The central bank of Israel has officially stated that it will not recognize Bitcoin and other cryptocurrencies as a currency or foreign currency as it does not fit the legal definition or fill the main functions of an official currency. The official statement came from Bank of Israel deputy governor Nadine Baudot-Trajtenberg during a speech given earlier this week.
Cryptocurrencies such as Bitcoin have gained immense popularity over the last 18 months and investors from all over the world are pumping in millions of dollars to acquire these digital currencies. A number of countries including China, South Korea and India have issued warnings to their citizens to caution them about investing in cryptocurrencies and highlighting the risks involved.
Israel’s central bank has been carrying out their own studies on cryptocurrencies and keeping a close watch on how other central banks have responded. Till date, no central banks have been willing to recognize or accept cryptocurrencies as a regular currency and Israel has adopted a similar stance.
Central banks are concerned about the risks involved with cryptocurrencies and that it can be used for money laundering, running scams or even for financing terrorism.
Banks across the world are hesitant to deal with cryptocurrencies and since most governments are against cryptocurrencies banks continue to distance themselves from the cryptocurrency industry.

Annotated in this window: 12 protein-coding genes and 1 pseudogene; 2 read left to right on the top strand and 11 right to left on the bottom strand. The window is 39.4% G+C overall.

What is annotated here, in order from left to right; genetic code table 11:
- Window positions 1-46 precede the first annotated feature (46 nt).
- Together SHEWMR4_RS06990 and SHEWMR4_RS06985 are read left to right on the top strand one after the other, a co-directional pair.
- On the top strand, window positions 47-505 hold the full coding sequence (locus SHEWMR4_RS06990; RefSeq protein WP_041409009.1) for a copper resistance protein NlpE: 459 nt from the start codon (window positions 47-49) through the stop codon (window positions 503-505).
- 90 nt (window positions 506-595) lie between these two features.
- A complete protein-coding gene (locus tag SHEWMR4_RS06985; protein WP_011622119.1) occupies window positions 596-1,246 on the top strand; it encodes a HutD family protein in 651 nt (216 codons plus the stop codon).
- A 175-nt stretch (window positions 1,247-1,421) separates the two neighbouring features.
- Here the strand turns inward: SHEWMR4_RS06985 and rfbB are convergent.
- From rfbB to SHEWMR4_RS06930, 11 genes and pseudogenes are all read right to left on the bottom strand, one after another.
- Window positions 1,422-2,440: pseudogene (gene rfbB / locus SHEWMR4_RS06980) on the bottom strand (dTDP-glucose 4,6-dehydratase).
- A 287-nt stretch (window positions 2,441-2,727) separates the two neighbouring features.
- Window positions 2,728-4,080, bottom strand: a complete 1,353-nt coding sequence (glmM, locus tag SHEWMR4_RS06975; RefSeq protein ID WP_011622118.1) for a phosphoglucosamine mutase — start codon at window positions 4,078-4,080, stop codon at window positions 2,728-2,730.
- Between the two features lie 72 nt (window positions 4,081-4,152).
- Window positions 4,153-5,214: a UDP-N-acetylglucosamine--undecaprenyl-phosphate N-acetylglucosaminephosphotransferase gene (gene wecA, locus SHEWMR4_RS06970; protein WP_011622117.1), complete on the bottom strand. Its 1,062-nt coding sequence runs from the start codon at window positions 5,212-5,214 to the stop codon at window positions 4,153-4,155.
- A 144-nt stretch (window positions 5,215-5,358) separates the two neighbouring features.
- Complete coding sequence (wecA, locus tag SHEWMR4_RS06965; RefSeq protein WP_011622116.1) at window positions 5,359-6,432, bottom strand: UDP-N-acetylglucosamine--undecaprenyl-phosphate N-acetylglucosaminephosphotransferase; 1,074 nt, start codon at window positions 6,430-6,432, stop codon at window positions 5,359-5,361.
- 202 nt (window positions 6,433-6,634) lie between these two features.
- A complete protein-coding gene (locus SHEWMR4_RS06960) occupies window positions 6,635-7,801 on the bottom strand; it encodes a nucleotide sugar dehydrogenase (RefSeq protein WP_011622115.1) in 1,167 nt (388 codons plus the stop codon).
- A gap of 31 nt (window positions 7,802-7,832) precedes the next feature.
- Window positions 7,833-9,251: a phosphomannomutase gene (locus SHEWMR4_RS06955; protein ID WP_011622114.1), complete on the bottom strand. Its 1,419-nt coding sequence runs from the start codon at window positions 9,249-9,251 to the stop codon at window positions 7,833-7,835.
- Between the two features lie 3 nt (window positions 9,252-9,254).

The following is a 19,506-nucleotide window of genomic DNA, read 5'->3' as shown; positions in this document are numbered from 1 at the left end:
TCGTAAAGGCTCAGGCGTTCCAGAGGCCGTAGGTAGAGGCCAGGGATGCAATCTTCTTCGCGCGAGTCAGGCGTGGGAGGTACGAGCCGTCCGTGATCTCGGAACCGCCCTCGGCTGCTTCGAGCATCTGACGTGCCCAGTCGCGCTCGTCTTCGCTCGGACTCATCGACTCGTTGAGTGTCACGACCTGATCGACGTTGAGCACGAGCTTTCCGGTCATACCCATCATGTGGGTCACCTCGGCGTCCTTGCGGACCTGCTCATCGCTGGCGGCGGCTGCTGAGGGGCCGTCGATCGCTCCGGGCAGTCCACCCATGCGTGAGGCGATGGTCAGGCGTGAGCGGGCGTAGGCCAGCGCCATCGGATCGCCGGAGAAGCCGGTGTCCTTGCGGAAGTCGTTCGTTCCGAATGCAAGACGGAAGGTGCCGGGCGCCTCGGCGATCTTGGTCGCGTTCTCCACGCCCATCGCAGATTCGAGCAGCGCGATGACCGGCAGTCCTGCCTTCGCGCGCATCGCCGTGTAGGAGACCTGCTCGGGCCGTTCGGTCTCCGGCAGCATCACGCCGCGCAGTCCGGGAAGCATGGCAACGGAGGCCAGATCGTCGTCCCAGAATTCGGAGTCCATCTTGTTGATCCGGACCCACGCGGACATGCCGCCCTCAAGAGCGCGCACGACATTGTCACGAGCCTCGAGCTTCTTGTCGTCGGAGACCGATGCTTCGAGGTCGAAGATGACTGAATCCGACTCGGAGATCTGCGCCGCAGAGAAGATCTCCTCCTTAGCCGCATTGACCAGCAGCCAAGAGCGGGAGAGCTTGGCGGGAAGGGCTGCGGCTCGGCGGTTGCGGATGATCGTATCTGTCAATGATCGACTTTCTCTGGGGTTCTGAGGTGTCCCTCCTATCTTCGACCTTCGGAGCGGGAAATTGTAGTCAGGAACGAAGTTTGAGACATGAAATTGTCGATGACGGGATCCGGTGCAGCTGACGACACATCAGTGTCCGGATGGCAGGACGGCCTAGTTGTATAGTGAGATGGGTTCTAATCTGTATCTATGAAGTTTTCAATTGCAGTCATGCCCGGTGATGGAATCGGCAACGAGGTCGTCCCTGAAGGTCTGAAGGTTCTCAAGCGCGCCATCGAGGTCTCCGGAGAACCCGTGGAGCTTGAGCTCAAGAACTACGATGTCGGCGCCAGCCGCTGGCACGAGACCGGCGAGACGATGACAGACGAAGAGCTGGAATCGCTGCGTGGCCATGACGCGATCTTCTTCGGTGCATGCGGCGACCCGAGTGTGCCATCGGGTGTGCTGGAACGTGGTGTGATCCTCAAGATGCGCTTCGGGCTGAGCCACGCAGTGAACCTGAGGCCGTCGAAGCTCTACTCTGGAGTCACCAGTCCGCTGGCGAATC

In a statement, Trajtenberg said
A customer wishing to transfer his money to an exchange where virtual currencies are sold may later transfer the money anonymously to any unreliable party in Israel or abroad. If the money is used for an inappropriate purpose, the bank that made the transfer may bear responsibility toward law enforcement authorities in Israel or abroad. Therefore, every bank must define whether it will provide services to customers in this area, and if so, how the risks will be managed.
The Israel Securities Authority (ISA) crackdown on the cryptocurrency industry in December after the ISA announced issued an official ban on all cryptocurrency companies preventing them from trading on the Tel Aviv Stock Exchange (TASE). ISA chairman Shmeul Hauser has also gone on record to state that the ISA will suspend any listed TASE company who is found dealing in cryptocurrencies. Hauser like many top financial analysts believes that Bitcoin is part of a cryptocurrency bubble that will soon burst and he wants to do his part to protect Israeli investors from volatility and uncertainty.